Friday, September 20, 2013

Eggplant, Tomato and Zucchini Gratin with Parsley Breadcrumbs

I have tried writing about coming home for the last four weeks, unsuccessful as you can see. But we are back, and I am cooking again. It is good to be back after such a long hiatus. I might write about the rest of our trip on a later date and maybe about coming home, but right now I don't find the words and prefer to enjoy the moment instead of looking back.

I was so happy not to have missed all of summer's vegetable bounty. When we returned, tomatoes were just getting really juicy and sweet and lovely sprinkled with a little salt and the olive oil we brought back from Italy back in spring. And since we've been back in our apartment, we've had a bowl full of San Marzano tomatoes on our kitchen table. Ready to be eaten. Ready to be cooked down into a simple, garlicky tomato sauce. We made a lasagne with fresh tomatoes (which actually turned out dry, sorry mum) and today I made this gratin I found in Vegetable Literacy, a cookbook I bought just before leaving for Bolivia and haven't actually used it much since then (for obvious reasons).
Like Yotam Ottolenghi's Plenty, Vegetable Literacy is divided into chapters according to vegetable family, which is very helpful when you find yourself with an abundace of summer squash, green beans or run out of inspiration in the middle of winter on how to use carrots or cabbage. And considering the fact that the gratin I made today turned out wonderfully, I think I am going to cook from this cookbook quite a few times in the future.

The recipe for the gratin can be divided into two parts, first you make a rataouille of sorts, cooking the eggplant and tomatoes into a thick stew while lightly steaming the zucchini slices that Deborah Madison makes you place on top of the sauce, keeping them from falling apart.
Then you scatter breadcrumbs over the ratatouille and after 25 minutes in the oven soft pieces of eggplant and tomato and zucchini with a herby crunchy topping emerge.

Eggplant, Tomato and Zucchini Gratin with Parsley Breadcrumbs
Adapted from a recipe in Vegetable Literacy, by Deborah Madison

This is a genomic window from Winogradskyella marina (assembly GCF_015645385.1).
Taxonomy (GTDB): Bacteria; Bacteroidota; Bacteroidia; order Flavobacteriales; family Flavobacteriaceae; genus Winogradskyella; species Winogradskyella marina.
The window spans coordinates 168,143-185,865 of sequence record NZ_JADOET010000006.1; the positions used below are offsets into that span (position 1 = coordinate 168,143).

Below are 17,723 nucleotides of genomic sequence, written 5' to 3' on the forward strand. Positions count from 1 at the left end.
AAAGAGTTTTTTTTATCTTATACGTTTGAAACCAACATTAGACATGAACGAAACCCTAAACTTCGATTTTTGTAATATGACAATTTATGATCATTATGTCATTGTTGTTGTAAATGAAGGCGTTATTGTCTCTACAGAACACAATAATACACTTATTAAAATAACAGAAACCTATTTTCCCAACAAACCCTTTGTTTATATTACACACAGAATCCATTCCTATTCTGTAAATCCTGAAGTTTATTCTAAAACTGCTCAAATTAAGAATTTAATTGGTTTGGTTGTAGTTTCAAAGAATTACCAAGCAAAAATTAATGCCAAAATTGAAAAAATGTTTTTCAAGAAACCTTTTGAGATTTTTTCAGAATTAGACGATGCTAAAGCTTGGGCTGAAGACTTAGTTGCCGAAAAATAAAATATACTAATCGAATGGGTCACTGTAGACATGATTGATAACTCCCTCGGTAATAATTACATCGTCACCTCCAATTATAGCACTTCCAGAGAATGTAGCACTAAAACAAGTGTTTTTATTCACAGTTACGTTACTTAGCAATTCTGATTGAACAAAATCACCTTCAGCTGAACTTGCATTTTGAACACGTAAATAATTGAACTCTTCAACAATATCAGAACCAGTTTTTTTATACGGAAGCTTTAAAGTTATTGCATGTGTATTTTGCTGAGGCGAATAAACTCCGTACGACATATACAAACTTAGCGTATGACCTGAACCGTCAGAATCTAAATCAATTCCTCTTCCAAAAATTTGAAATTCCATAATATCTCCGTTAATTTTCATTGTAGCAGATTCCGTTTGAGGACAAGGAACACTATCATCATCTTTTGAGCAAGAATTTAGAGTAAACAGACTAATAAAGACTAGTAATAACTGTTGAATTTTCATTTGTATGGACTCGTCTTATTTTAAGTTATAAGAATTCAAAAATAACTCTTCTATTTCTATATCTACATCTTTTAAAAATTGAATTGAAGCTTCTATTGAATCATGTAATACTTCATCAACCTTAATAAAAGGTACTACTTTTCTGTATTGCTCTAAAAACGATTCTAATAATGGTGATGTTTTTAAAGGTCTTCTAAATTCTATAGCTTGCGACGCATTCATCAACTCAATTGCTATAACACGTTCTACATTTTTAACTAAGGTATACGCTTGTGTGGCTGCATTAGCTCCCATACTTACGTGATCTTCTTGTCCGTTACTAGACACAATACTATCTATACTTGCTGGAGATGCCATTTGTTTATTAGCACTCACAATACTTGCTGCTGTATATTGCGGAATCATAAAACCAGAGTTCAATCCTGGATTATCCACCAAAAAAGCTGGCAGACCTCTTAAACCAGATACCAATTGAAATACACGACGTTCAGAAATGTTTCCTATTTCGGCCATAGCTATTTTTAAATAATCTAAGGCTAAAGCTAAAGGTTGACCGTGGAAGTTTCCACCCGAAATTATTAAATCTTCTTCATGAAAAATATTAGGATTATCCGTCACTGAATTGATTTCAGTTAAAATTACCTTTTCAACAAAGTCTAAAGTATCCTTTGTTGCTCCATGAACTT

Note: Deborah Madison has you top the ratatouille with slices of mozzarella, which in my opinion, does not much for the dish itsself, so next time I would omit the mozzarella and maybe stir in some parmesan with the breadcrumbs or keep this as is.

for the ratatouille
1 eggplant, quartered lengthwise and cut into slices
2 onions, cut into thin wedges
3 cloves of garlic
2 tbsp olive oil
1 tsp dried marjoram
1 tsp dried rosemary
4 San Marzano tomatoes (or 5-6 of regular round tomatoes), cut into dice sized pieces
2 smallish zucchinis, cut into slices the same width as the eggplant
salt and pepper
2 tbsp tomato paste

for the topping
1 clove of garlic
a bunch of parsley
1 cup breadcrumbs
3 tbsp olive oil

Before preparing the other vegetables, slice the eggplant and lightly salt the slices. After prepping everything else, dab the excess moisture off of the slices.
Preheat the oven to 375°F/200°C.
In a skillet with a lid, heat the olive oil on medium heat. Sauté the onion until translucent and fragrant, then add the dried herbs and garlic and let cook for another minute or so. Then stir in the eggplant and tomatoes and sauté a minute or two before turning down the heat. Place the zucchini slices on top of the eggplant and tomato stew, cover the skillet and let cook, on low heat, for 20 minutes or so.
While the ratatouille cooks, prepare the topping. Putthe garlic and parsley into the bowl of a small food processor and give it a whiz until cut into smallish pieces, then add the breadcrumbs and pulse until the breadcrumbs are mostly green. Stir in the olive oil and set aside.
With two spoons remove the stew from the skillet into a baking dish and mix in the tomato paste with the liquid that remains in the skillet. Add this liquid to the ratatouille. Top everything off with the green breadcrumbs and bake for 25 minutes.

Serves 4.


  1. Those green green breadcrumbs are making me salivate! So herbaceous... :)

  2. I know what you mean about not finding the words to explain something, especially after it's over. I say just go with what you're feeling. It's always better that way. (wecome back, nonetheless!!)

    And thanks for sharing this - it looks so good. Very fitting for late summer. I second Eileen, too: those herbed breadcrumbs are making me hungry!

  3. I love ratatouille, it's one of my favorite dishes. I've never tried it with a crusty herb topping but now I have to! This looks so mouth-watering!

  4. Lena, glad to have you back!

    The ratatouille sounds really lovely. Those breadcrumbs do look very tempting. I don't know if there will be eggplant and zucchini at the markets around here this weekend (what happened to summer?), but I'm pretty sure that I can find another use for parsley breadcrumbs!